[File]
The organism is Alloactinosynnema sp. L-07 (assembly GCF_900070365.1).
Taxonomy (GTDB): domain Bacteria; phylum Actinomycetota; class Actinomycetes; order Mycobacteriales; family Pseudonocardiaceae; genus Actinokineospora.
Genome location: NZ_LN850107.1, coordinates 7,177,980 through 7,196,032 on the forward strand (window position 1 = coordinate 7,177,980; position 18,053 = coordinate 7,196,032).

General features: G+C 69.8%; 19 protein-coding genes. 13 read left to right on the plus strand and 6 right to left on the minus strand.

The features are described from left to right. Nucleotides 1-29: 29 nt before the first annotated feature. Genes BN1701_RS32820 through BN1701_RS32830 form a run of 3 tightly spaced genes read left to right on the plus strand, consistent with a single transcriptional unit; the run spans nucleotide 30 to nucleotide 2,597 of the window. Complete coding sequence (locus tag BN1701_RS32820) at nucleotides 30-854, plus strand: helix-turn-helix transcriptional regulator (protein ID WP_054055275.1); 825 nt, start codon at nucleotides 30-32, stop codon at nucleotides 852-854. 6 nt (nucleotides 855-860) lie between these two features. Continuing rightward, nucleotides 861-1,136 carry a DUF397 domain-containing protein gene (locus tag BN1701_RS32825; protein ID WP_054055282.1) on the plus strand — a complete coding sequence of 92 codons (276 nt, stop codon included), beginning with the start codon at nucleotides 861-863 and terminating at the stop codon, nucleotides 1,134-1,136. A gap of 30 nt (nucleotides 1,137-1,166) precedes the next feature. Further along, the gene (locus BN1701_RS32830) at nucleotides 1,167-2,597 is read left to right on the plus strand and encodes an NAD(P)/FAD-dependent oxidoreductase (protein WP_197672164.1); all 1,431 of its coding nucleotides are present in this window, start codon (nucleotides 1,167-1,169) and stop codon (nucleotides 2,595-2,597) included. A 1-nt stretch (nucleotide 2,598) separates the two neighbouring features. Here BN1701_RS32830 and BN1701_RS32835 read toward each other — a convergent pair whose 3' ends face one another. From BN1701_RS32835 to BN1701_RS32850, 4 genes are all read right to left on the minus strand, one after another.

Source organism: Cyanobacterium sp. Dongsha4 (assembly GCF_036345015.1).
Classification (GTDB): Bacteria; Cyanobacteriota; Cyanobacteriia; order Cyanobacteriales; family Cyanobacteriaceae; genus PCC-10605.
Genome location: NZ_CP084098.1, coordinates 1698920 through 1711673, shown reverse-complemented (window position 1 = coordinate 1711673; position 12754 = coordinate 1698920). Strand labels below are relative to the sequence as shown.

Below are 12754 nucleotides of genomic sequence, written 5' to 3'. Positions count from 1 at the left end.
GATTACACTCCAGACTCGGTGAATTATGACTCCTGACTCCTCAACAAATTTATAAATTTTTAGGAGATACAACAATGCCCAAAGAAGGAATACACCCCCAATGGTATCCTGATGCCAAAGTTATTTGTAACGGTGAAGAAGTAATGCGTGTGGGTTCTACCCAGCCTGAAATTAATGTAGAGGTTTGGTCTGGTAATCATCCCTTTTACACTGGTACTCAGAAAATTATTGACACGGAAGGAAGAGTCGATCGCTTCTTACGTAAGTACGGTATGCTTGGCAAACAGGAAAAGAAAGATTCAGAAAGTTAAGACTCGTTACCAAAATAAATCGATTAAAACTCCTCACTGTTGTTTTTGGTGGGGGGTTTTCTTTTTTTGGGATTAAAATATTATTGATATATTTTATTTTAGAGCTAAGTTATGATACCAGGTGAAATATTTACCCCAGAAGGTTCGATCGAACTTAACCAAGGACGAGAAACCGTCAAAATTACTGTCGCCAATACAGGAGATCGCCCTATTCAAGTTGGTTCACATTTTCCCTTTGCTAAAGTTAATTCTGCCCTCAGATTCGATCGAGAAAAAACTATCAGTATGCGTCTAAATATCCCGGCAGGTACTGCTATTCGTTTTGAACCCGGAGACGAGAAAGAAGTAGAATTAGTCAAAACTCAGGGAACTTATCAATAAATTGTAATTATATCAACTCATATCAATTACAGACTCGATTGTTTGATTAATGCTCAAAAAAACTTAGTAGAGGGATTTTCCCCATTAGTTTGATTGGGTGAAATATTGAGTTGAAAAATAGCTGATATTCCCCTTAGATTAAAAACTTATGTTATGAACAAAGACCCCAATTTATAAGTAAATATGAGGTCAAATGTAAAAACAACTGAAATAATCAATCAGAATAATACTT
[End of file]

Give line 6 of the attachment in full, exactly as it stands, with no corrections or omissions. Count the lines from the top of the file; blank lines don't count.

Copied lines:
Source organism: Cyanobacterium sp. Dongsha4 (assembly GCF_036345015.1).